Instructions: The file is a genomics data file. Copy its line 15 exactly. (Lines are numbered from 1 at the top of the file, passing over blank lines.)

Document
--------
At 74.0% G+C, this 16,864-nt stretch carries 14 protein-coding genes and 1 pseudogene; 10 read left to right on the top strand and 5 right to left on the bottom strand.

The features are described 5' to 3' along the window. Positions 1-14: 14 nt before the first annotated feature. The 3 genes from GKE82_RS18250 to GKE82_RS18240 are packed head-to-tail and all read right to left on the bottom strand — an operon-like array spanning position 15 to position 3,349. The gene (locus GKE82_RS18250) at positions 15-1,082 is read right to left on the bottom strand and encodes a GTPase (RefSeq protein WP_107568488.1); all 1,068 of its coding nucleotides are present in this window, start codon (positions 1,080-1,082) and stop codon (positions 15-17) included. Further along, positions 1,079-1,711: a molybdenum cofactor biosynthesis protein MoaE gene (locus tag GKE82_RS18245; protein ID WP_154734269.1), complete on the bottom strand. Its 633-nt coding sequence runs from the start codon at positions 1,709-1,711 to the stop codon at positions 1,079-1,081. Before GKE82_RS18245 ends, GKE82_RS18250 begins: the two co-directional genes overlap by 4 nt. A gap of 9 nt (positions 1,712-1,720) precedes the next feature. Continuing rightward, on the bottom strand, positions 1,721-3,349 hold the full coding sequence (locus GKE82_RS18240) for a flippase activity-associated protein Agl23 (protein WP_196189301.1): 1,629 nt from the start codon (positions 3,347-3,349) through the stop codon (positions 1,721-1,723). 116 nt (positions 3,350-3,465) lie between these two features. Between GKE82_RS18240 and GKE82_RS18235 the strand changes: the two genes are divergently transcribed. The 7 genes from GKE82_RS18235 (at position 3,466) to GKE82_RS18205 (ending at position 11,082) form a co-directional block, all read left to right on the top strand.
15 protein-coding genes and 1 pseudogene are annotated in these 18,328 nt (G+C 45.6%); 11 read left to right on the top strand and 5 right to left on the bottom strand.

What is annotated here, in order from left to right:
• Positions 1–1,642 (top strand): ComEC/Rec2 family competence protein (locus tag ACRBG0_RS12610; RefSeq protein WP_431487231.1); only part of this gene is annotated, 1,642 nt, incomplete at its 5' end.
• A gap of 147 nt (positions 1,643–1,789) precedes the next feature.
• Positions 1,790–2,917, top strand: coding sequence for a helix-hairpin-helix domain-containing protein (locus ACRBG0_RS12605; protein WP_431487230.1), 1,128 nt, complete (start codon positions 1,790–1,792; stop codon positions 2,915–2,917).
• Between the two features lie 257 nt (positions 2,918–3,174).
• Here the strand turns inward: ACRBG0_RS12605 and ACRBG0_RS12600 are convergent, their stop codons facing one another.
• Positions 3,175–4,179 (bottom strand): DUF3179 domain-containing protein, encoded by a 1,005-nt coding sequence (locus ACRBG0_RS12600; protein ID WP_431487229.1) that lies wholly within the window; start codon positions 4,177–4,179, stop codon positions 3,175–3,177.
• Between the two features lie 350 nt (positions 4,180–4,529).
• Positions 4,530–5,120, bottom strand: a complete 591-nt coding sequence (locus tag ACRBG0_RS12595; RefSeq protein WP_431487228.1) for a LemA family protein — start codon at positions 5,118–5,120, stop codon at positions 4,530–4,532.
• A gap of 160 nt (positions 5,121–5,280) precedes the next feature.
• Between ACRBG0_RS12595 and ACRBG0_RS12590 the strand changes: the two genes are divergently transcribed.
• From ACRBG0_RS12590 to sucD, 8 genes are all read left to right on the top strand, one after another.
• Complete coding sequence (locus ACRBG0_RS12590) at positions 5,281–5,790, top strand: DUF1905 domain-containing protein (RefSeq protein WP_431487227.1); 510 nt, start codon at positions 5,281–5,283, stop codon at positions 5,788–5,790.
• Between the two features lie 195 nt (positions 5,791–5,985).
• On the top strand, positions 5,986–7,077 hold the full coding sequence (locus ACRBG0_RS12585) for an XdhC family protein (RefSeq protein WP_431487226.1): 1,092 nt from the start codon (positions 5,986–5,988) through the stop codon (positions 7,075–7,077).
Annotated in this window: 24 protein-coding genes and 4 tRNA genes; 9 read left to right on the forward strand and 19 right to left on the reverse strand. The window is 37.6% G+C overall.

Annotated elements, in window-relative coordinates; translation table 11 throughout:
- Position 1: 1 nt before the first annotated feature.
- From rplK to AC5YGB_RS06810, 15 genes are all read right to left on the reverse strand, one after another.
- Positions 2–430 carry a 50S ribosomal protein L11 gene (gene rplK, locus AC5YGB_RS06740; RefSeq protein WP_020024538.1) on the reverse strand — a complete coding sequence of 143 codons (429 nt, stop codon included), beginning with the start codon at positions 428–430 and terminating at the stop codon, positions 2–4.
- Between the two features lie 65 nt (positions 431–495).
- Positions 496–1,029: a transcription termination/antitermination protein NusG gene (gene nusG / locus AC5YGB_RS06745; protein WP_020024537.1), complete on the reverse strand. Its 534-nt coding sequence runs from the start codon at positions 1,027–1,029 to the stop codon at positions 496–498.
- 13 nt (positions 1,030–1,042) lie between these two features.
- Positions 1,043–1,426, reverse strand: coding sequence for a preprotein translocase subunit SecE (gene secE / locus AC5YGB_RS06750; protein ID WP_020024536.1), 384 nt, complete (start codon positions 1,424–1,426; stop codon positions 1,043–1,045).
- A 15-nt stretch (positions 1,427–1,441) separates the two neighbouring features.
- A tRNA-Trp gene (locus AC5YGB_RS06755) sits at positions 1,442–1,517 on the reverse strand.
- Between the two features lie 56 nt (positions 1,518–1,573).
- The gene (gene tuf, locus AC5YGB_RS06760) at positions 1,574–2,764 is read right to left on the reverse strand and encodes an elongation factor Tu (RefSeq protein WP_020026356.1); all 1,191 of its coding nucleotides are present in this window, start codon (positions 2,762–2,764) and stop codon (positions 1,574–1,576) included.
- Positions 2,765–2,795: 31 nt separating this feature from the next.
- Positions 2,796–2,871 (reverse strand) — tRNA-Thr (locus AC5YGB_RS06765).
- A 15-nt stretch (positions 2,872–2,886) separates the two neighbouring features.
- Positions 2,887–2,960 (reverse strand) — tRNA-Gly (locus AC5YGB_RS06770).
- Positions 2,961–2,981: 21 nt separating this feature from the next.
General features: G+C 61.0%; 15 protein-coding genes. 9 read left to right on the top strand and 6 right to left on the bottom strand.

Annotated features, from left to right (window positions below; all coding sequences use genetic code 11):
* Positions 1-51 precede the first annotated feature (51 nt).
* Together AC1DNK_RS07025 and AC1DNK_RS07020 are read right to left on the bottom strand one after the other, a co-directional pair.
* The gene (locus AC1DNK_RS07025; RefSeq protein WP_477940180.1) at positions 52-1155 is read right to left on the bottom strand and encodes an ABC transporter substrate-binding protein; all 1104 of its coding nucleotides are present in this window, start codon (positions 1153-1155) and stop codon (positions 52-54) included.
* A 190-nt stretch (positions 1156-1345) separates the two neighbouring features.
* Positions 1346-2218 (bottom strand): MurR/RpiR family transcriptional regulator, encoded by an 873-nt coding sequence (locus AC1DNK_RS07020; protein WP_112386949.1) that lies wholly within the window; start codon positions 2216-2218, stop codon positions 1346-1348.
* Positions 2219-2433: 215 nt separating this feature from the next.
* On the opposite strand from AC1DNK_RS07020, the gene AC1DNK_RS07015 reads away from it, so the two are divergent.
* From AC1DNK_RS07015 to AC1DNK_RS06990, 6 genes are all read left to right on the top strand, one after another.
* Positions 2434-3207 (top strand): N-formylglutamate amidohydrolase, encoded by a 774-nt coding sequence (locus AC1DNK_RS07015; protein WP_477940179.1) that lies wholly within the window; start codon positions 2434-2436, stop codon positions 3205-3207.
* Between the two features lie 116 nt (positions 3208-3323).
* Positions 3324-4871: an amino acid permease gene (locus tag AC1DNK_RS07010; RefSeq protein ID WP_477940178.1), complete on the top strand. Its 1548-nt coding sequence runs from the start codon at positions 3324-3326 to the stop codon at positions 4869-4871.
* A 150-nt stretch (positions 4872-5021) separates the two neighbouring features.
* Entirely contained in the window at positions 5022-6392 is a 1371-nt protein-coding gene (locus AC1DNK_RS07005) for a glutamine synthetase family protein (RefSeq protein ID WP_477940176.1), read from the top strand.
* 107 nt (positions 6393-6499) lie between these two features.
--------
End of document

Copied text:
• From ACRBG0_RS12590 to sucD, 8 genes are all read left to right on the top strand, one after another.